Ali Mayes Bookkkeeping


I am going to give an overview of an allowance that you may not be claiming. An allowance is not an expense like stationery that you know what you bought and have a receipt for the exact amount, but a claim for something that might be a bit more difficult to quantify.


Most of us will use our cars at some time for business journeys. I use mine a lot for visiting clients, but I also do go to the gym in it, do the weekly shop etc, so how do I make sure my business pays for the costs of my car when I am ‘on business’ and not when I am going to the gym?

If you have ever worked for an employer and had to travel to meetings etc, in your own car, you will have put in a mileage claim? Well, why not claim that same mileage allowance from your own business?

With a little bit of effort and a spreadsheet or app (for those more technical!), you can easily cover the costs of running your car.

Firstly, if you have a company car, what I say here isn’t for you. If you are thinking of getting a company car and wondering what the options are, talk to a book keeper or accountant, we will be able to talk you through the pros and cons of a company car.

If you are a director of your own limited company, you are classed as an employee, so this works in exactly the same way as if you were in a ‘normal job’ using your personal car for business journeys.

If you are a sole trader or in partnership, you claim from your business, as if you were an employee.  It does mean your business cannot own your car, you can’t put the cost of tax, insurance, repairs and fuel through your business, but unless you do a very low level of business mileage each year, it is worthwhile.

So how do I go about claiming this mileage……

Firstly, you need to be able to quantify the miles you want to claim for and prove that they were for business purposes.

In Blog Post 1, I mentioned keeping a diary, well this is one of those uses for that diary! If you have kept a note in your diary where you have been for business each day, you can use this information and a program such as AA Route Planner to build your mileage claim.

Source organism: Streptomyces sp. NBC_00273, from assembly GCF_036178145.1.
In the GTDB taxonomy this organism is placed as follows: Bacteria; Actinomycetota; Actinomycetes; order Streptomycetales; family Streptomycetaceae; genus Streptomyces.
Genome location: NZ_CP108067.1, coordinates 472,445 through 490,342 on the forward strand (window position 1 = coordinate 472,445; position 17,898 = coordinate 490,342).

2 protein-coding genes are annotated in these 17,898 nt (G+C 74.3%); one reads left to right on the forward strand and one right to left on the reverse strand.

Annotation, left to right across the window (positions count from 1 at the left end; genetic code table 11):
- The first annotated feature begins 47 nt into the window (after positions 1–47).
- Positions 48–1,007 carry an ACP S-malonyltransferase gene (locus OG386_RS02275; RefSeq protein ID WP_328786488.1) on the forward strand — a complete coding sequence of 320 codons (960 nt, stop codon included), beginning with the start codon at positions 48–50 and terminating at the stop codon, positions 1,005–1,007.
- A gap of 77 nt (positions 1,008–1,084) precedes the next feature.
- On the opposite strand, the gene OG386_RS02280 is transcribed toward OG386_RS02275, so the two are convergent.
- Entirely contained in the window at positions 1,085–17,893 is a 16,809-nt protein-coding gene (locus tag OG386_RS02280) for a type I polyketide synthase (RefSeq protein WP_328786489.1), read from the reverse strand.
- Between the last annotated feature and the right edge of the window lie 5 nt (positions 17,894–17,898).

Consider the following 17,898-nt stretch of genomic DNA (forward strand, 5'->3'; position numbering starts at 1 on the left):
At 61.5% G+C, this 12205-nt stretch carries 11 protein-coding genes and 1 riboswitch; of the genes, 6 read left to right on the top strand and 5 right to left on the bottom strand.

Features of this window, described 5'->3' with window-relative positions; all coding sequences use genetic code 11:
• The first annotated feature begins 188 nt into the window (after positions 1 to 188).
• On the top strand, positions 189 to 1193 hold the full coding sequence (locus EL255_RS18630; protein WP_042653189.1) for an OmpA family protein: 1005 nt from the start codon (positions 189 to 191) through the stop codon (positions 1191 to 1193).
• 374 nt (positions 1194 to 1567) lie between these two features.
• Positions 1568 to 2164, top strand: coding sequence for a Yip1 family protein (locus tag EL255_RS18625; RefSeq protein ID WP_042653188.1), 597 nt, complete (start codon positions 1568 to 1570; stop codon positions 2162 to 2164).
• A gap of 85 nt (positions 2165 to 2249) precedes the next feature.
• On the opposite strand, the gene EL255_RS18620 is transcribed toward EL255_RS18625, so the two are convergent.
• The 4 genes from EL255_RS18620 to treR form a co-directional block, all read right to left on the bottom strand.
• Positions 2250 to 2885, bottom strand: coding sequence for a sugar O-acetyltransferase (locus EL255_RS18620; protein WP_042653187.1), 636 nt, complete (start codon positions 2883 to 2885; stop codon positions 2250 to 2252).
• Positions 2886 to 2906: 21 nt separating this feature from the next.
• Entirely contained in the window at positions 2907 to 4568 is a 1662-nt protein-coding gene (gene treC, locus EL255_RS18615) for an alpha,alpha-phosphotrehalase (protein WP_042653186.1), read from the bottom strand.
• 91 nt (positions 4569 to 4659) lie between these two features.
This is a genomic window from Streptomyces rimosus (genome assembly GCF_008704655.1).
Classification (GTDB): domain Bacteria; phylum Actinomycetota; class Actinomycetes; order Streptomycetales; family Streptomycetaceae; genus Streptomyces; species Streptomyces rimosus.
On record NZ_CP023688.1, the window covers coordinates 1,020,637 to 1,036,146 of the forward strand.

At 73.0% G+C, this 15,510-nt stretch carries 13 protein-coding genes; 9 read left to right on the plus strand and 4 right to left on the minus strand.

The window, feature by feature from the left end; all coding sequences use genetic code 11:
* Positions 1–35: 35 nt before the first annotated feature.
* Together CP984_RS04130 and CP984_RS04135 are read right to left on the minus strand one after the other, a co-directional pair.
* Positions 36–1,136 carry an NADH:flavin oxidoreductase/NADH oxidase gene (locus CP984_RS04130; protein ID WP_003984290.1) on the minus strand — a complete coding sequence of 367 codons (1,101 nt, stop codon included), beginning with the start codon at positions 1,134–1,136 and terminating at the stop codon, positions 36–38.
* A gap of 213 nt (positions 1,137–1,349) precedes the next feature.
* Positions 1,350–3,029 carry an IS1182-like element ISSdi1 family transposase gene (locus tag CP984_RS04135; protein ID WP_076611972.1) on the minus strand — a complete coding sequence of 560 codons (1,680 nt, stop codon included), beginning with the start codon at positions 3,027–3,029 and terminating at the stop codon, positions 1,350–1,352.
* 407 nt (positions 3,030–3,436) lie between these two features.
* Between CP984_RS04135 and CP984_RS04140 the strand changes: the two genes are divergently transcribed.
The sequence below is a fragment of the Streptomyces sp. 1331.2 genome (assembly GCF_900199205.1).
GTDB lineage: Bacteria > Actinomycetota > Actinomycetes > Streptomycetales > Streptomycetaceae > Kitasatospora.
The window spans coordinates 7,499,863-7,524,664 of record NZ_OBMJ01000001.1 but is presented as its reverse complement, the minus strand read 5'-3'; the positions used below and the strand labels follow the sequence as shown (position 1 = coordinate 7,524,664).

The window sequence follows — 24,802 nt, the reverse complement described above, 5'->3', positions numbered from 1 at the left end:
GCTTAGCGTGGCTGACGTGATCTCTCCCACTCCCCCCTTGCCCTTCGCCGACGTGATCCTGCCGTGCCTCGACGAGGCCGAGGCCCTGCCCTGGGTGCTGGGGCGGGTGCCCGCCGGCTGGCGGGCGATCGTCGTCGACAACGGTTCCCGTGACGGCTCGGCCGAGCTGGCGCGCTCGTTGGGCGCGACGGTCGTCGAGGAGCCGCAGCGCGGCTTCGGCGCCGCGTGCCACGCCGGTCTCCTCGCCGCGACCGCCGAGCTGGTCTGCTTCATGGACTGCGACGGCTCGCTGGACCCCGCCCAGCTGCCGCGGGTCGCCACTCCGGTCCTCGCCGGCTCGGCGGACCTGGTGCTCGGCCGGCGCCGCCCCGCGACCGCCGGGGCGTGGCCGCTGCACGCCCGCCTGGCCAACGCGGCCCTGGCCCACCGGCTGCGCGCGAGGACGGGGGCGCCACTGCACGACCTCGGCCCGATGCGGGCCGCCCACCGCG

My ‘little and often’ top book keeping tip from my last blog also applies here. Update your mileage claim frequently (I do mine once a month).

There are lots of apps out there that will record your mileage for you using satellite tracking etc but utilising another top tip from the last blog – Keep It Simple. If you want an app, great go ahead, it will do the job (as long as you have your phone on you every time you go out!!) but a simple table in Word or a spreadsheet and a bit of time will do the job just as well.

A table or spreadsheet could look something like this.

Date of Travel Reason for Journey From/To Miles
10 December Client meeting - Mrs Smith Home to Costa (Cheltenham) and return 5
11 December London Conference Home to railway station and return 6
Total 11

At the end of your accounting year, summarise all of those tables or spreadsheets into a total number of miles for the year.

For the first 10,000 miles in any tax year, you can claim 45p per mile, with any remaining after that at 25p per mile, so, for example:

If I did 11,000 business miles in one year, my claim would be for:

10,000 business miles @ 45p per mile £4,500
1,000 business miles @ 25p per mile £250
Total Claim: £4,750

You can draw this money out of your business, tax free, to re-imburse you for the costs of running your car for the year. Remember to include it in your bookkeeping records – it is a tax allowable expense too.

The great thing about this method of claiming for your car running costs is that HMRC have set the rates, so if they ever come to see you or ask about your income and expenses, you won’t be left having to justify why used this figure or that. The only thing they can question you on is your mileage and if you have your diary, you can confidently prove you were making a business journey!

Finally, very few people know this one but, if you ride a bicycle for work (and they must be business journeys!), you can also claim in the same way at the rate of 20p per mile for an unlimited number of miles! If you do 10,000 business miles on your bicycle each year that equates to £2,000 – enough for a new bicycle each year (mind you you’d probably need one!).

Using a motorcycle for work? You can claim 24p per mile!

The rules can be a bit more complicated, it’s difficult to cover everything in a short post like this, so if you’d like to know more, drop me a line and we can have a chat or I would happy to answer any specific questions you have.

Next time, we’ll look at another allowance – Use of Home as Office.

Until then, if you are looking for a bookkeeper for anything from some advice now and then to full record keeping, drop me a line and we can have that chat about your needs!